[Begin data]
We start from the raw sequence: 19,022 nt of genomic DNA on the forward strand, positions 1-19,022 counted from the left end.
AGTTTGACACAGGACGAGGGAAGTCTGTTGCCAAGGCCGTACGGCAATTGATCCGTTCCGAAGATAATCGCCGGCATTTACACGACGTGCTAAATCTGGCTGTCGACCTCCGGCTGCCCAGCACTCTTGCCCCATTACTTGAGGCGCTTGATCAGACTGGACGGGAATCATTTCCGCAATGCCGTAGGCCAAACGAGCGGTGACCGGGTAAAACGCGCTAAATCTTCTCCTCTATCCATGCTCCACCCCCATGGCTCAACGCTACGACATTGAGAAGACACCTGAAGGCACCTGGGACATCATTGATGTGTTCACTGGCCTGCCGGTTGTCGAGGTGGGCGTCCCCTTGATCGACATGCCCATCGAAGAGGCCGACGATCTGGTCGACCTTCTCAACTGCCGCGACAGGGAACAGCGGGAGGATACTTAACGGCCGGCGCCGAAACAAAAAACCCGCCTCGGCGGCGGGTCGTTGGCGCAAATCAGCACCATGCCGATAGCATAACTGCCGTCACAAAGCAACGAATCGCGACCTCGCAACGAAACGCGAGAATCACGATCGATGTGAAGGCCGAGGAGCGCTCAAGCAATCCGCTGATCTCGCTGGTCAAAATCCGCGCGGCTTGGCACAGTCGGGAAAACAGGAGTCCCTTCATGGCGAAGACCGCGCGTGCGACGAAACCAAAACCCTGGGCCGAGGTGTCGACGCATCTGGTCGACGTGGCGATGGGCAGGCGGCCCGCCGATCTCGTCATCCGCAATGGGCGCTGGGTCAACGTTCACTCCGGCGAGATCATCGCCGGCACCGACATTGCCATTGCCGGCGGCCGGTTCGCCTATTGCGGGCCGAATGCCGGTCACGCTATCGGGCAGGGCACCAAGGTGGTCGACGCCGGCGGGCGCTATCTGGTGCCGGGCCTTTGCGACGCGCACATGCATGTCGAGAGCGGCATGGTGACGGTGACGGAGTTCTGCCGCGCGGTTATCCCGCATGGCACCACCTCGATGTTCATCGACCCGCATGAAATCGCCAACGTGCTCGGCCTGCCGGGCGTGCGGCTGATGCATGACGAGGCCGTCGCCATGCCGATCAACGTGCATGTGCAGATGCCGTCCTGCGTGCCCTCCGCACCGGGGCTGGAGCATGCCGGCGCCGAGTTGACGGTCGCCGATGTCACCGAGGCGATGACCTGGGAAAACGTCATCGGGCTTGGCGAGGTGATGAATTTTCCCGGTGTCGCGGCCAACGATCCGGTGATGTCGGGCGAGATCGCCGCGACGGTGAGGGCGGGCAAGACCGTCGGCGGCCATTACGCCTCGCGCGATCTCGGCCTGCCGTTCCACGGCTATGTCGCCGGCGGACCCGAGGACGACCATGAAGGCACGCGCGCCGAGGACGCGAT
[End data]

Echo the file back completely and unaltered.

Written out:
We start from the raw sequence: 19,022 nt of genomic DNA on the forward strand, positions 1-19,022 counted from the left end.
AGTTTGACACAGGACGAGGGAAGTCTGTTGCCAAGGCCGTACGGCAATTGATCCGTTCCGAAGATAATCGCCGGCATTTACACGACGTGCTAAATCTGGCTGTCGACCTCCGGCTGCCCAGCACTCTTGCCCCATTACTTGAGGCGCTTGATCAGACTGGACGGGAATCATTTCCGCAATGCCGTAGGCCAAACGAGCGGTGACCGGGTAAAACGCGCTAAATCTTCTCCTCTATCCATGCTCCACCCCCATGGCTCAACGCTACGACATTGAGAAGACACCTGAAGGCACCTGGGACATCATTGATGTGTTCACTGGCCTGCCGGTTGTCGAGGTGGGCGTCCCCTTGATCGACATGCCCATCGAAGAGGCCGACGATCTGGTCGACCTTCTCAACTGCCGCGACAGGGAACAGCGGGAGGATACTTAACGGCCGGCGCCGAAACAAAAAACCCGCCTCGGCGGCGGGTCGTTGGCGCAAATCAGCACCATGCCGATAGCATAACTGCCGTCACAAAGCAACGAATCGCGACCTCGCAACGAAACGCGAGAATCACGATCGATGTGAAGGCCGAGGAGCGCTCAAGCAATCCGCTGATCTCGCTGGTCAAAATCCGCGCGGCTTGGCACAGTCGGGAAAACAGGAGTCCCTTCATGGCGAAGACCGCGCGTGCGACGAAACCAAAACCCTGGGCCGAGGTGTCGACGCATCTGGTCGACGTGGCGATGGGCAGGCGGCCCGCCGATCTCGTCATCCGCAATGGGCGCTGGGTCAACGTTCACTCCGGCGAGATCATCGCCGGCACCGACATTGCCATTGCCGGCGGCCGGTTCGCCTATTGCGGGCCGAATGCCGGTCACGCTATCGGGCAGGGCACCAAGGTGGTCGACGCCGGCGGGCGCTATCTGGTGCCGGGCCTTTGCGACGCGCACATGCATGTCGAGAGCGGCATGGTGACGGTGACGGAGTTCTGCCGCGCGGTTATCCCGCATGGCACCACCTCGATGTTCATCGACCCGCATGAAATCGCCAACGTGCTCGGCCTGCCGGGCGTGCGGCTGATGCATGACGAGGCCGTCGCCATGCCGATCAACGTGCATGTGCAGATGCCGTCCTGCGTGCCCTCCGCACCGGGGCTGGAGCATGCCGGCGCCGAGTTGACGGTCGCCGATGTCACCGAGGCGATGACCTGGGAAAACGTCATCGGGCTTGGCGAGGTGATGAATTTTCCCGGTGTCGCGGCCAACGATCCGGTGATGTCGGGCGAGATCGCCGCGACGGTGAGGGCGGGCAAGACCGTCGGCGGCCATTACGCCTCGCGCGATCTCGGCCTGCCGTTCCACGGCTATGTCGCCGGCGGACCCGAGGACGACCATGAAGGCACGCGCGCCGAGGACGCGAT